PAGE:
All the Community Ministry interns are also assigned to learn the many necessary skills of congregational leadership. They may serve as liturgists or occasional preachers in Sunday morning worship. This year in the spring term the group was assigned to plan, lead, and preach at the church’s midweek services. After intensive discussion in the regular Friday seminars led by Dr. Schaper, the interns developed a design for a new adult education series. One intern has been assigned to coordinate it and all the interns are rotating as teachers. All the interns also are given pastoral care and counseling assignments appropriate to their skill and experience levels. And the interns are invited to sit in on selected meetings of the Judson Board and committees, and to spend time in the church office, to get an idea of the scope of governance and administrative tasks and to help out where possible.

This year's Community Ministers this year (2011-12 academic year):

Micah Bucey - 2nd year, Union Theological Seminary
Roz Gnatt – 2nd year, Union Theological Seminary
Eric Jackson – 2nd year, Drew University Theological School
Meredith Kadet –2nd year, Union Theological Seminary
Nathaniel Mahlberg – 2nd year, Union Theological Seminary
Shonda Nicholas – 3rd year, Union Theological Seminary
Annie Reilly – 3rd year, New Brunswick School of Theology
C.B. Stewart – 2nd year, Union Theological Seminary
Jami Yandle – 3rd year, Union Theological Seminary

Recent Results of the Community Ministry Program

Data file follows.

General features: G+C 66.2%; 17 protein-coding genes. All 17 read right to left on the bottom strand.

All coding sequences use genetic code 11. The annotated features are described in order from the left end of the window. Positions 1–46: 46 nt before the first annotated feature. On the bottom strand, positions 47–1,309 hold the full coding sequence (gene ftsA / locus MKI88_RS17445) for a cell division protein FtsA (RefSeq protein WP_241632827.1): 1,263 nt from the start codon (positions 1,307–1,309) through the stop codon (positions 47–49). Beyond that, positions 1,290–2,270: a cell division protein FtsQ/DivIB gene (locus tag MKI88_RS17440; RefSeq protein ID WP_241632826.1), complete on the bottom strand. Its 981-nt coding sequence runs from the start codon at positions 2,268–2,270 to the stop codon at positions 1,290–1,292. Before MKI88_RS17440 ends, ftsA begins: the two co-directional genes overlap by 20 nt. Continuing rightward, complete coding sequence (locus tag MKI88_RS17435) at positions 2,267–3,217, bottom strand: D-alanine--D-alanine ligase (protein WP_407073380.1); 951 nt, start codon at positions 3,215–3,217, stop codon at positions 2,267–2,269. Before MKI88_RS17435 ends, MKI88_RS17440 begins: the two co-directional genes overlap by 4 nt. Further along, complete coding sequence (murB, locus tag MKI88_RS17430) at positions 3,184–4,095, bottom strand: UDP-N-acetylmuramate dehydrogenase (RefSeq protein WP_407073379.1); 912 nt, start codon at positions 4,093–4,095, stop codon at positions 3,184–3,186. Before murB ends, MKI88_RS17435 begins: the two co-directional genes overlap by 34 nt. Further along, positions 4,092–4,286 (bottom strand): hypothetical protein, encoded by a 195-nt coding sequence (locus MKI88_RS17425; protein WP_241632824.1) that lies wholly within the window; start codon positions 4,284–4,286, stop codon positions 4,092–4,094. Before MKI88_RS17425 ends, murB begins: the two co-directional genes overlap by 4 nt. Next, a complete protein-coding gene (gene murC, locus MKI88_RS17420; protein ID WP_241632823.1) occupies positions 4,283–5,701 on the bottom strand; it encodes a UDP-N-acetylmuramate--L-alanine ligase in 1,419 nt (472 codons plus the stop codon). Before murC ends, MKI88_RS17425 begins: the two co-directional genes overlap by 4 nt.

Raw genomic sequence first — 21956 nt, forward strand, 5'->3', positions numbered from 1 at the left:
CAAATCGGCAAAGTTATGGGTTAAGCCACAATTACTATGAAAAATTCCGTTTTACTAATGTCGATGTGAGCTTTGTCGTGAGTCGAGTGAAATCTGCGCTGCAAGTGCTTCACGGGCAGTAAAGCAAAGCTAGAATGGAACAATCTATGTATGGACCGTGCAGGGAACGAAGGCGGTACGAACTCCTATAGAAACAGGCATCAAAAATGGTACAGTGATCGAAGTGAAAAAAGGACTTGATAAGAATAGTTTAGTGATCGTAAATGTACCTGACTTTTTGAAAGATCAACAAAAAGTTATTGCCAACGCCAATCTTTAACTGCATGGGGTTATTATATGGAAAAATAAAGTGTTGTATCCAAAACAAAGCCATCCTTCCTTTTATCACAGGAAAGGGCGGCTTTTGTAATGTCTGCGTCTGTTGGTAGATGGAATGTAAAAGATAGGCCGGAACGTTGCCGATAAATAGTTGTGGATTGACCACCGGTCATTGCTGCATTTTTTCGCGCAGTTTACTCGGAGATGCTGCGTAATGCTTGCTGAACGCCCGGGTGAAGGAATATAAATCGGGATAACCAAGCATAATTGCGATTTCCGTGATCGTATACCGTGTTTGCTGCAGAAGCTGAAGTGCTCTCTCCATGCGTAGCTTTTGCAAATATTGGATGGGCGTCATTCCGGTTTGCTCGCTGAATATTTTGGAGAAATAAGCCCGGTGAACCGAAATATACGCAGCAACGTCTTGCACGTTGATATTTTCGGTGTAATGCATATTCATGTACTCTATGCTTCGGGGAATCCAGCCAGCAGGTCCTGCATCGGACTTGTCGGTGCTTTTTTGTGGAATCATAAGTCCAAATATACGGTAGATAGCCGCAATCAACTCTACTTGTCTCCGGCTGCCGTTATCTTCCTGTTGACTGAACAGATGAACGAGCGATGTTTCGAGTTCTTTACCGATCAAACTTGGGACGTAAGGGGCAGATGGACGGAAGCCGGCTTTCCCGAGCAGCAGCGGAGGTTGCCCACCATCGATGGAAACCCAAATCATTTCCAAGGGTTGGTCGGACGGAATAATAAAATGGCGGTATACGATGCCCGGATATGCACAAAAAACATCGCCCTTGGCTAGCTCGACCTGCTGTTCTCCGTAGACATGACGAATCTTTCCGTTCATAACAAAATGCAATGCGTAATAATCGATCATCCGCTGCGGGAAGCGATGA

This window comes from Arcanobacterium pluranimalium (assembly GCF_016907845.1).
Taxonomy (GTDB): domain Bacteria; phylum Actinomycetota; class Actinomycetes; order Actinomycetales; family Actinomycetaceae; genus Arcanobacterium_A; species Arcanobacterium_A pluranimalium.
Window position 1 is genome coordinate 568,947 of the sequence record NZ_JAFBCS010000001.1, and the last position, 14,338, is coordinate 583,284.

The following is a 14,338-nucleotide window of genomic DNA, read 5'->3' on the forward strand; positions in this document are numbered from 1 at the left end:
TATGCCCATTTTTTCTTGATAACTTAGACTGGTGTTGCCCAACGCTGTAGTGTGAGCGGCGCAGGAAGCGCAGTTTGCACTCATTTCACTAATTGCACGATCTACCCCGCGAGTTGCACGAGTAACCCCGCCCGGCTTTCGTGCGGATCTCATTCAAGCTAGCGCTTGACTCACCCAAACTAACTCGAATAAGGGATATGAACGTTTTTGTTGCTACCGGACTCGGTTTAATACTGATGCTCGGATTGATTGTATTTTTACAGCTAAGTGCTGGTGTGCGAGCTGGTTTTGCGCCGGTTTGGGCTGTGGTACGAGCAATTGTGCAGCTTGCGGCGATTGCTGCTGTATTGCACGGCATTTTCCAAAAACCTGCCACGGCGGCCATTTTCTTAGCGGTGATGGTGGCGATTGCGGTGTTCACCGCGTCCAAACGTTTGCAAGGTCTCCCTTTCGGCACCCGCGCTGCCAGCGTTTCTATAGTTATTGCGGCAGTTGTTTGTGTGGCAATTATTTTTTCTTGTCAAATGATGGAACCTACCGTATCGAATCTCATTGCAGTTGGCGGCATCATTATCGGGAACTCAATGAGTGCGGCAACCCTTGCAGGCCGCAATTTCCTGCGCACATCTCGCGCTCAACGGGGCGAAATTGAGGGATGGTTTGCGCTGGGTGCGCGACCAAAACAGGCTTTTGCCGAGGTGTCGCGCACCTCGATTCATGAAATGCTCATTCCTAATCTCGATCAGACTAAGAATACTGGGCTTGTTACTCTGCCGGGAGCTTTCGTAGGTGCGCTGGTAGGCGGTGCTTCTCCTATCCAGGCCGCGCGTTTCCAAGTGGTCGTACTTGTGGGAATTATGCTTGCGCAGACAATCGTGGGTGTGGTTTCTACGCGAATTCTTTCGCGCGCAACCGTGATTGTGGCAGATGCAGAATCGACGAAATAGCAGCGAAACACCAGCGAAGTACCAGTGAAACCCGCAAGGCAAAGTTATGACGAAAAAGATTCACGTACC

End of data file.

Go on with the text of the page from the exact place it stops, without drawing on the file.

By the end of the 2011-12 academic year, the program will have some 41 graduates. Of that number, about one-third are now employed in full-time pastoral work (sole pastors, associate pastors, chaplains, etc.) in parishes from Minnesota to Massachusetts as well as in the Metropolitan New York City area. Ten percent are employed by issue-oriented not-for-profit organizations, including the Gay and Lesbian Alliance Against Defamation, and the Restaurant Opportunities Center (which deals with immigrant restaurant workers). A fifth of the program’s graduates are still in seminary; another fifth have graduated and are looking for suitable pastoral work. The alumni/ae of the program remain in touch with each other through email “list-serves” and personal contacts, providing professional collegial consultation and essential networking.

Through the years, a total of some 37% of the trainees have self-identified as gay, lesbian, bisexual, transgender, or gender-queer (there have been trainees in each of these categories). For many of the trainees - of whatever gender-identification - their trainee year at Judson is the first time they have experienced a congregation in which gender-nonconforming people are affirmed as simply part of the normal fabric of congregational life and leadership. This experience is crucial to giving them both a hope and a vision of what their future congregations can be – recognizing that in most cases, it will take all the skills they are learning, plus their own personal grit, to create such congregations.

The kind of impact that this program is making on its participants is reflected in the following evaluative statements from some current and former Community Ministers: